A federal appeals court has ruled that the Defense of Marriage Act, a law that denies a host of federal benefits to same-sex married couples, is unconstitutional.
The 1st U.S. Circuit Court of Appeals in Boston ruled Thursday that the act known as DoMA, which defines marriage as a union between a man and a woman, discriminates against gay couples.
The law was passed in 1996 at a time when it appeared Hawaii would legalize gay marriage. Since then, many states have instituted their own bans on gay marriage, while eight states have approved it, led by Massachusetts in 2004, and followed by Connecticut, New York, Iowa, New Hampshire, Vermont, Maryland, Washington state and the District of Columbia. Maryland and Washington’s laws are not yet in effect and may be subject to referendums.
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The appeals court agreed with a lower court judge who ruled in 2010 that the law is unconstitutional because it interferes with the right of a state to define marriage and denies married gay couples federal benefits given to heterosexual married couples, including the ability to file joint tax returns.
The 1st Circuit said its ruling wouldn’t be enforced until the U.S. Supreme Court decides the case, meaning that same-sex married couples will not be eligible to receive the economic benefits denied by DOMA until the high court rules.
Gay & Lesbian Advocates & Defenders, the Boston-based legal group that brought one of the lawsuits on behalf of gay married couples, said the court agreed with the couples that it is unconstitutional because it takes one group of legally married people and treats them as “a different class” by making them ineligible for benefits given to other married couples.
“We’ve been working on this issue for so many years, and for the court to acknowledge that yes, same-sex couples are legally married, just as any other couple, is fantastic and extraordinary,” said Lee Swislow, GLAD’s executive director.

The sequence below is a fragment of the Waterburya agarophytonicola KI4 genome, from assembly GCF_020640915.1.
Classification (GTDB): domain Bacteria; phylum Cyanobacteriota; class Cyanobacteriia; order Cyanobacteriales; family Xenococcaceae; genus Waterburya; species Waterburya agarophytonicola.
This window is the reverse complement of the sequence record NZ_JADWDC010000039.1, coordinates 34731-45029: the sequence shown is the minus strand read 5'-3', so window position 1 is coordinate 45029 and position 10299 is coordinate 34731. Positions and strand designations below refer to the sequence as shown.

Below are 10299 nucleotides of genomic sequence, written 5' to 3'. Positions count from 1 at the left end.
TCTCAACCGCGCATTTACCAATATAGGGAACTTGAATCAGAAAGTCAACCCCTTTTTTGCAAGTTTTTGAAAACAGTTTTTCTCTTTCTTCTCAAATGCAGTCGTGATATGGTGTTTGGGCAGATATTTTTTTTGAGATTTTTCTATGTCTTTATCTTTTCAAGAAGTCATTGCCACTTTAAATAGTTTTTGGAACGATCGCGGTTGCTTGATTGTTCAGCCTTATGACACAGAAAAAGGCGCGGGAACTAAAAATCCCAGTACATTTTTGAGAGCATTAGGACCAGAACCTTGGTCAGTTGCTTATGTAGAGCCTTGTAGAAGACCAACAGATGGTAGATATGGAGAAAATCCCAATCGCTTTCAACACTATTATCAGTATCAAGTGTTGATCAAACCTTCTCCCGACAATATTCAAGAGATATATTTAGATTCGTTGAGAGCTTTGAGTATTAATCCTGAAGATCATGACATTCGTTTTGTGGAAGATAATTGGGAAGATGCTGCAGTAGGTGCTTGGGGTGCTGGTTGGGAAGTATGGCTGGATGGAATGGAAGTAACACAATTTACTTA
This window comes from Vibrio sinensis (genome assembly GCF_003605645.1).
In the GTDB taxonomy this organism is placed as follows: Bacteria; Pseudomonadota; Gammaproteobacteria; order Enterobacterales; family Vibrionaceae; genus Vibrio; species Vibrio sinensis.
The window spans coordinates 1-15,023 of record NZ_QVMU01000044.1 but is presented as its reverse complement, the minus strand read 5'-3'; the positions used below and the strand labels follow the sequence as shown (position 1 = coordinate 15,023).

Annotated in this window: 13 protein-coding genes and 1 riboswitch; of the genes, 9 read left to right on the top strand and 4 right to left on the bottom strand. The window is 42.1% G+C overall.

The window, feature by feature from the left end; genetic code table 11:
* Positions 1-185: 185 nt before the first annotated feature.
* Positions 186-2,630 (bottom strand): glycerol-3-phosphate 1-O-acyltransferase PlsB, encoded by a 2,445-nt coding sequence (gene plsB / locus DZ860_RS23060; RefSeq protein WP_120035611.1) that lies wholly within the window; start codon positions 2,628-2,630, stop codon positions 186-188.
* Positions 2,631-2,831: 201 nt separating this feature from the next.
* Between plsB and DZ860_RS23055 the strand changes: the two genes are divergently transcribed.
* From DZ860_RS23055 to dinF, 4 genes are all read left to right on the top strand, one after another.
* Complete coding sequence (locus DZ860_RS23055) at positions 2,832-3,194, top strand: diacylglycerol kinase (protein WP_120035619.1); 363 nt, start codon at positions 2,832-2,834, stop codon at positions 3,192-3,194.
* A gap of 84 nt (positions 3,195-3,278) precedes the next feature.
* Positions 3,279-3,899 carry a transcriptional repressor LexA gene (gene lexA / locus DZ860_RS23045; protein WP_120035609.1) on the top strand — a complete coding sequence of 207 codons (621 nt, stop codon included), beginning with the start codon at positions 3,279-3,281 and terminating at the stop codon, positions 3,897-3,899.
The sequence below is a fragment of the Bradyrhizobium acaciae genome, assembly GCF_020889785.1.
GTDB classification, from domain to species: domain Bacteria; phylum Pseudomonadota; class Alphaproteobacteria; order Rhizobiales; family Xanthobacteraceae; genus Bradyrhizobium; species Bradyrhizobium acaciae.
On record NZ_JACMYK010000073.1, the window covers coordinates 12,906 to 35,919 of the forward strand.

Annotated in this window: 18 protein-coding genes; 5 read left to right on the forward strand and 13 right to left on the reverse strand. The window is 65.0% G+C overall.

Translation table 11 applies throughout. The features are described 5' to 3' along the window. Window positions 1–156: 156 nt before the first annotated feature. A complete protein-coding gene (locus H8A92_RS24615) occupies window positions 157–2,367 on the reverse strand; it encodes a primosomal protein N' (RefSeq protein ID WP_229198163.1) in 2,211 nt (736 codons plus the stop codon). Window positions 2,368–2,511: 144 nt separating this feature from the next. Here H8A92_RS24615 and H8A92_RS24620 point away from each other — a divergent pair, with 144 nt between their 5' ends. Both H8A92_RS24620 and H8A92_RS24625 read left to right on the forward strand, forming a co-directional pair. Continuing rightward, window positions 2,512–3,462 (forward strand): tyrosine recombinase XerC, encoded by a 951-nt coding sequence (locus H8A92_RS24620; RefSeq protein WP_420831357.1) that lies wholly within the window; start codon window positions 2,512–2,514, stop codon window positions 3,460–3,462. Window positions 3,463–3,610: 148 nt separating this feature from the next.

“We are thrilled that another court — this time, the 1st Circuit Court of Appeals — has ruled that it is unconstitutional to deny respect to the marriages of lesbian and gay couples,” said Camilla Taylor, National Marriage Project Director for Lambda Legal. “We congratulate our colleagues at GLAD for achieving this wonderful victory.”
Earlier: Illinois same-sex couples sue for right to marry
During arguments before the court last month, a lawyer for gay married couples said the law amounts to “across-the-board disrespect.” The couples argued that the power to define and regulate marriage had been left to the states for more than 200 years before Congress passed DoMA.
An attorney defending the law argued that Congress had a rational basis for passing it in 1996, when opponents worried that states would be forced to recognize gay marriages performed elsewhere. The group said Congress wanted to preserve a traditional and uniform definition of marriage and has the power to define terms used to federal statutes to distribute federal benefits.
More than 1,000 benefits in question
Two California federal judges earlier said the act violated constitutional standards.
Judge Claudia Wilken of Oakland ruled May 24 that the law legalized bigotry by withholding more than 1,000 federal benefits — such as joint tax filing, Social Security survivor payments and immigration sponsorship — from gays and lesbians legally married under state law.
Judge Jeffrey White of San Francisco also declared DoMA unconstitutional and ordered the government to provide family insurance coverage to the wife of a lesbian court employee. White’s ruling has been appealed to the Ninth U.S. Circuit Court of Appeals, which will hear the case in September.
President Barack Obama withdrew his administration’s defense of the law in February 2011, saying he considered it unconstitutional, but it is being defended by lawyers hired by House Republican leaders.
On May 9, Obama declared in an interview with ABC News his unequivocal support for gay marriage, becoming the first president to endorse the idea.
Obama said, “I have hesitated on gay marriage in part because I thought that civil unions would be sufficient.” He added that he “was sensitive to the fact that for a lot of people the word ‘marriage’ was something that invokes very powerful traditions, religious beliefs and so forth.”
Now, he said, “it is important for me personally to go ahead and affirm that same-sex couples should be able to get married.”